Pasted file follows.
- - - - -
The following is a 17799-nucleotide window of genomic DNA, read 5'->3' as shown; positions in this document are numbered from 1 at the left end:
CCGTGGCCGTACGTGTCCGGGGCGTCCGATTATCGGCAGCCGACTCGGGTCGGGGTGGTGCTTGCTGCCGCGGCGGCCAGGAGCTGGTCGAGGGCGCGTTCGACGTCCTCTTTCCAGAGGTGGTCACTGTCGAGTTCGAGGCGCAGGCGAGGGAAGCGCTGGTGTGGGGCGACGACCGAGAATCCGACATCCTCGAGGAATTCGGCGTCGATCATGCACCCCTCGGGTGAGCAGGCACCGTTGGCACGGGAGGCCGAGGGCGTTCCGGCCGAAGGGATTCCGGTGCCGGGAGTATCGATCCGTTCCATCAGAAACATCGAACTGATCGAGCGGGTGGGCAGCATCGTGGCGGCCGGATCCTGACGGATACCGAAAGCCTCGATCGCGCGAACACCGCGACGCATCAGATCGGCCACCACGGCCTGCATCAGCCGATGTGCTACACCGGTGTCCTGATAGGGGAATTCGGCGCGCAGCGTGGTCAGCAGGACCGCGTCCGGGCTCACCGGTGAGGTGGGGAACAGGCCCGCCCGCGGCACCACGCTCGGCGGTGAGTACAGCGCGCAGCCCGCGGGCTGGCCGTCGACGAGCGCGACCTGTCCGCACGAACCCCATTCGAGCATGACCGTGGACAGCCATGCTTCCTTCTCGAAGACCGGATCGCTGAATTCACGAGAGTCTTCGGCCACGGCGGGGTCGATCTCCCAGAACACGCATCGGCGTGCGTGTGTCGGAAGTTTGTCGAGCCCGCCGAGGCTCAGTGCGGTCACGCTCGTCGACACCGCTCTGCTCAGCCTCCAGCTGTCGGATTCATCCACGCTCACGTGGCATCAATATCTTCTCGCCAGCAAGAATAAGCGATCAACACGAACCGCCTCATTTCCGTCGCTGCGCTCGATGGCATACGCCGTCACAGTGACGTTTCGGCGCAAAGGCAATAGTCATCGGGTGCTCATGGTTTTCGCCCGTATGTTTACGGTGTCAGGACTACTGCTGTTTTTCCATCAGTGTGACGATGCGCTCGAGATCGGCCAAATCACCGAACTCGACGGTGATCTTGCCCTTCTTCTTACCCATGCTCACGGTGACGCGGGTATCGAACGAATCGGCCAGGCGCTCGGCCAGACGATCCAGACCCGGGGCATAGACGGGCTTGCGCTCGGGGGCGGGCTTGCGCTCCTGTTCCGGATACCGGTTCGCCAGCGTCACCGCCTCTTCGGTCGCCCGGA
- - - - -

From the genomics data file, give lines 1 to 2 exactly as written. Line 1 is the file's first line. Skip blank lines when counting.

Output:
The following is a 17799-nucleotide window of genomic DNA, read 5'->3' as shown; positions in this document are numbered from 1 at the left end:
CCGTGGCCGTACGTGTCCGGGGCGTCCGATTATCGGCAGCCGACTCGGGTCGGGGTGGTGCTTGCTGCCGCGGCGGCCAGGAGCTGGTCGAGGGCGCGTTCGACGTCCTCTTTCCAGAGGTGGTCACTGTCGAGTTCGAGGCGCAGGCGAGGGAAGCGCTGGTGTGGGGCGACGACCGAGAATCCGACATCCTCGAGGAATTCGGCGTCGATCATGCACCCCTCGGGTGAGCAGGCACCGTTGGCACGGGAGGCCGAGGGCGTTCCGGCCGAAGGGATTCCGGTGCCGGGAGTATCGATCCGTTCCATCAGAAACATCGAACTGATCGAGCGGGTGGGCAGCATCGTGGCGGCCGGATCCTGACGGATACCGAAAGCCTCGATCGCGCGAACACCGCGACGCATCAGATCGGCCACCACGGCCTGCATCAGCCGATGTGCTACACCGGTGTCCTGATAGGGGAATTCGGCGCGCAGCGTGGTCAGCAGGACCGCGTCCGGGCTCACCGGTGAGGTGGGGAACAGGCCCGCCCGCGGCACCACGCTCGGCGGTGAGTACAGCGCGCAGCCCGCGGGCTGGCCGTCGACGAGCGCGACCTGTCCGCACGAACCCCATTCGAGCATGACCGTGGACAGCCATGCTTCCTTCTCGAAGACCGGATCGCTGAATTCACGAGAGTCTTCGGCCACGGCGGGGTCGATCTCCCAGAACACGCATCGGCGTGCGTGTGTCGGAAGTTTGTCGAGCCCGCCGAGGCTCAGTGCGGTCACGCTCGTCGACACCGCTCTGCTCAGCCTCCAGCTGTCGGATTCATCCACGCTCACGTGGCATCAATATCTTCTCGCCAGCAAGAATAAGCGATCAACACGAACCGCCTCATTTCCGTCGCTGCGCTCGATGGCATACGCCGTCACAGTGACGTTTCGGCGCAAAGGCAATAGTCATCGGGTGCTCATGGTTTTCGCCCGTATGTTTACGGTGTCAGGACTACTGCTGTTTTTCCATCAGTGTGACGATGCGCTCGAGATCGGCCAAATCACCGAACTCGACGGTGATCTTGCCCTTCTTCTTACCCATGCTCACGGTGACGCGGGTATCGAACGAATCGGCCAGGCGCTCGGCCAGACGATCCAGACCCGGGGCATAGACGGGCTTGCGCTCGGGGGCGGGCTTGCGCTCCTGTTCCGGATACCGGTTCGCCAGCGTCACCGCCTCTTCGGTCGCCCGGA